Please use this identifier to cite or link to this item: http://repositorio.unicamp.br/jspui/handle/REPOSIP/200831
Type: Artigo de periódico
Title: Surface Physicochemical Properties At The Micro And Nano Length Scales: Role On Bacterial Adhesion And Xylella Fastidiosa Biofilm Development.
Author: Lorite, Gabriela S
Janissen, Richard
Clerici, João H
Rodrigues, Carolina M
Tomaz, Juarez P
Mizaikoff, Boris
Kranz, Christine
de Souza, Alessandra A
Cotta, Mônica A
Abstract: The phytopathogen Xylella fastidiosa grows as a biofilm causing vascular occlusion and consequently nutrient and water stress in different plant hosts by adhesion on xylem vessel surfaces composed of cellulose, hemicellulose, pectin and proteins. Understanding the factors which influence bacterial adhesion and biofilm development is a key issue in identifying mechanisms for preventing biofilm formation in infected plants. In this study, we show that X. fastidiosa biofilm development and architecture correlate well with physicochemical surface properties after interaction with the culture medium. Different biotic and abiotic substrates such as silicon (Si) and derivatized cellulose films were studied. Both biofilms and substrates were characterized at the micro- and nanoscale, which corresponds to the actual bacterial cell and membrane/ protein length scales, respectively. Our experimental results clearly indicate that the presence of surfaces with different chemical composition affect X. fastidiosa behavior from the point of view of gene expression and adhesion functionality. Bacterial adhesion is facilitated on more hydrophilic surfaces with higher surface potentials; XadA1 adhesin reveals different strengths of interaction on these surfaces. Nonetheless, despite different architectural biofilm geometries and rates of development, the colonization process occurs on all investigated surfaces. Our results univocally support the hypothesis that different adhesion mechanisms are active along the biofilm life cycle representing an adaptation mechanism for variations on the specific xylem vessel composition, which the bacterium encounters within the infected plant.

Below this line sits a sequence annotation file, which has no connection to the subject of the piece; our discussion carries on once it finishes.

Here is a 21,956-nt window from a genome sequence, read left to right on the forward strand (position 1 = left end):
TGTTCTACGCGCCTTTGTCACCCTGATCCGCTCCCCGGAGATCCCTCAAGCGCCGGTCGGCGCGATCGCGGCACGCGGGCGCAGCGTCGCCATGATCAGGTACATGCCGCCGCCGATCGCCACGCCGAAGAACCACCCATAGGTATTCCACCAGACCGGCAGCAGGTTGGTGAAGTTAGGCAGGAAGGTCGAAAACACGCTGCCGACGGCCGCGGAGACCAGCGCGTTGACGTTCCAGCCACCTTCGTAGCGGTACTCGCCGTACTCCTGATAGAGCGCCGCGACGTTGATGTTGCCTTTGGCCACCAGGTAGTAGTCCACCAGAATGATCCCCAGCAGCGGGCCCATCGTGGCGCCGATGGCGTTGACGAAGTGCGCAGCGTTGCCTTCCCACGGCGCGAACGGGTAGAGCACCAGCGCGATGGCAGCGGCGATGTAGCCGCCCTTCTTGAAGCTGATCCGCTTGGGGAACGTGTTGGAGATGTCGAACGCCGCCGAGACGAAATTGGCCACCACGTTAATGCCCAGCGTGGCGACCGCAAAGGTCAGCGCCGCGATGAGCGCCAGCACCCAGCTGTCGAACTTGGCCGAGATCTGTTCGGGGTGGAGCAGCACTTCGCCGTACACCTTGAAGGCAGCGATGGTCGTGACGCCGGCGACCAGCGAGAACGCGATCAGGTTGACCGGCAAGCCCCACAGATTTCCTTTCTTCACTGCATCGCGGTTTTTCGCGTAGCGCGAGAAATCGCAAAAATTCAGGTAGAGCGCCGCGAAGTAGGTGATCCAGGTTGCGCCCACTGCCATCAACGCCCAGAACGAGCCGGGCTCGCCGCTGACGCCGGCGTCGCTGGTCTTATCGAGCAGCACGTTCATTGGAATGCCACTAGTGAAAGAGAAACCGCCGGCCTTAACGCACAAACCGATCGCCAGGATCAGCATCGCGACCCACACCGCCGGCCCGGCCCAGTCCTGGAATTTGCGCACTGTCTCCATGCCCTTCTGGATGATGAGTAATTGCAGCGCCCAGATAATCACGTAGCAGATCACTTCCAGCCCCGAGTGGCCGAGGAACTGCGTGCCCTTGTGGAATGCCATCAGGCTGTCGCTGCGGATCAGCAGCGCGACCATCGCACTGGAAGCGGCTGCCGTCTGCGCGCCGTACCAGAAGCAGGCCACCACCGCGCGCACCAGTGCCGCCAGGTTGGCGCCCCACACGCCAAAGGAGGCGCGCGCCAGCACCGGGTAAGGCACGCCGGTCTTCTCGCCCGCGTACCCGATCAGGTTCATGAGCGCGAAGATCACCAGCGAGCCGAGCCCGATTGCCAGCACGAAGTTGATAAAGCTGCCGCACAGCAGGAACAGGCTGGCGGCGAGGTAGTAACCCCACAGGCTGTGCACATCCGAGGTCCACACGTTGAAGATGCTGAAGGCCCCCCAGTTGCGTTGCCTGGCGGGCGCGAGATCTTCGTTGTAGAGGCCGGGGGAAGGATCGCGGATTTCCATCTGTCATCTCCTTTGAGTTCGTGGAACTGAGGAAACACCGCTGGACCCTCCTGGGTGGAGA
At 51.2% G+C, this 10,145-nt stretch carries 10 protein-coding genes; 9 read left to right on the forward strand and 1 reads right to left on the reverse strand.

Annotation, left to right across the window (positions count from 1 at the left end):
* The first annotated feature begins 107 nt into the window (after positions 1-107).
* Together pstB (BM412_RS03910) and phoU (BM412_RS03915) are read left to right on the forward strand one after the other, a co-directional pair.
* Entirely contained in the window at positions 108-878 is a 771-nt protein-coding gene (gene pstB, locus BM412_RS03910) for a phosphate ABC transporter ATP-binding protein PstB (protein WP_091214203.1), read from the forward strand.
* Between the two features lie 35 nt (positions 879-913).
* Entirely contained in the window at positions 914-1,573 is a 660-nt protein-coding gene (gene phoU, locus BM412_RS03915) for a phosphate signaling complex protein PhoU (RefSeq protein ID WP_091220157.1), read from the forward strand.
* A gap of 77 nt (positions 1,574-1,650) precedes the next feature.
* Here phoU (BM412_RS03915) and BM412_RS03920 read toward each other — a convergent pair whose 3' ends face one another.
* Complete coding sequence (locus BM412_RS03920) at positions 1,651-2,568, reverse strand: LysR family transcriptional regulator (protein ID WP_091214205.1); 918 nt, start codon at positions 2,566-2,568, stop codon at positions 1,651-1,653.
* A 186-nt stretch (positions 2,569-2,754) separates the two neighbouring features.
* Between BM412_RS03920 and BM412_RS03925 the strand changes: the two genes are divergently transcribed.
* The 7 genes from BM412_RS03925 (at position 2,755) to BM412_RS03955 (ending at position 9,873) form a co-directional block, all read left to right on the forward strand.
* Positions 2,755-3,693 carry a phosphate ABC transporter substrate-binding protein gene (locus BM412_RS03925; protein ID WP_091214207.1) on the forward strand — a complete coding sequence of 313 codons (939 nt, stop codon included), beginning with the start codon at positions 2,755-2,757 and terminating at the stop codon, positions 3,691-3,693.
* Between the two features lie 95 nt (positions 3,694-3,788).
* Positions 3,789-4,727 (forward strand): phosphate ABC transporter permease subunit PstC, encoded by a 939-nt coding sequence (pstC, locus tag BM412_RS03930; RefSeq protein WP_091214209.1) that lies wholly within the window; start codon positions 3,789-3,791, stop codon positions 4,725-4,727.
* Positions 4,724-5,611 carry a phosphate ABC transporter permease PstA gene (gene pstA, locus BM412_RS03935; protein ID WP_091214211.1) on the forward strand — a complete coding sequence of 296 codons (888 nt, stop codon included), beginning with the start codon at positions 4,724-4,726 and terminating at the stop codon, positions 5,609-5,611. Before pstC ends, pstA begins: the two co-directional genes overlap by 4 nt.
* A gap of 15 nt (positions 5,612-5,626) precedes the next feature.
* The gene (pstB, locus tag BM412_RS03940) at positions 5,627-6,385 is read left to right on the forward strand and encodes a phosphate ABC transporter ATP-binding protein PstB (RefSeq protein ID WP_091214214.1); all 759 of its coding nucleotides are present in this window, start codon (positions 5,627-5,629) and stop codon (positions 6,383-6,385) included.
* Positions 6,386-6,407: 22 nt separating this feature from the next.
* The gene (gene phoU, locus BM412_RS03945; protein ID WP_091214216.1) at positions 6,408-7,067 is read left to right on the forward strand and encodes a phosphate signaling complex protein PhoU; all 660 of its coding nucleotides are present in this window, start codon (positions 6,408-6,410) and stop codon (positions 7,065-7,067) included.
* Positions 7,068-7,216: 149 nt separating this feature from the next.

Subject: Adhesins, Bacterial
Bacterial Adhesion
Biofilms
Cellulose
Microscopy, Atomic Force
Nanotechnology
Polymers
Silicon
Surface Properties
Xylella
Rights: aberto
Identifier DOI: 10.1371/journal.pone.0075247
Address: http://www.ncbi.nlm.nih.gov/pubmed/24073256
Date Issue: 2013
Appears in Collections:Unicamp - Artigos e Outros Documentos

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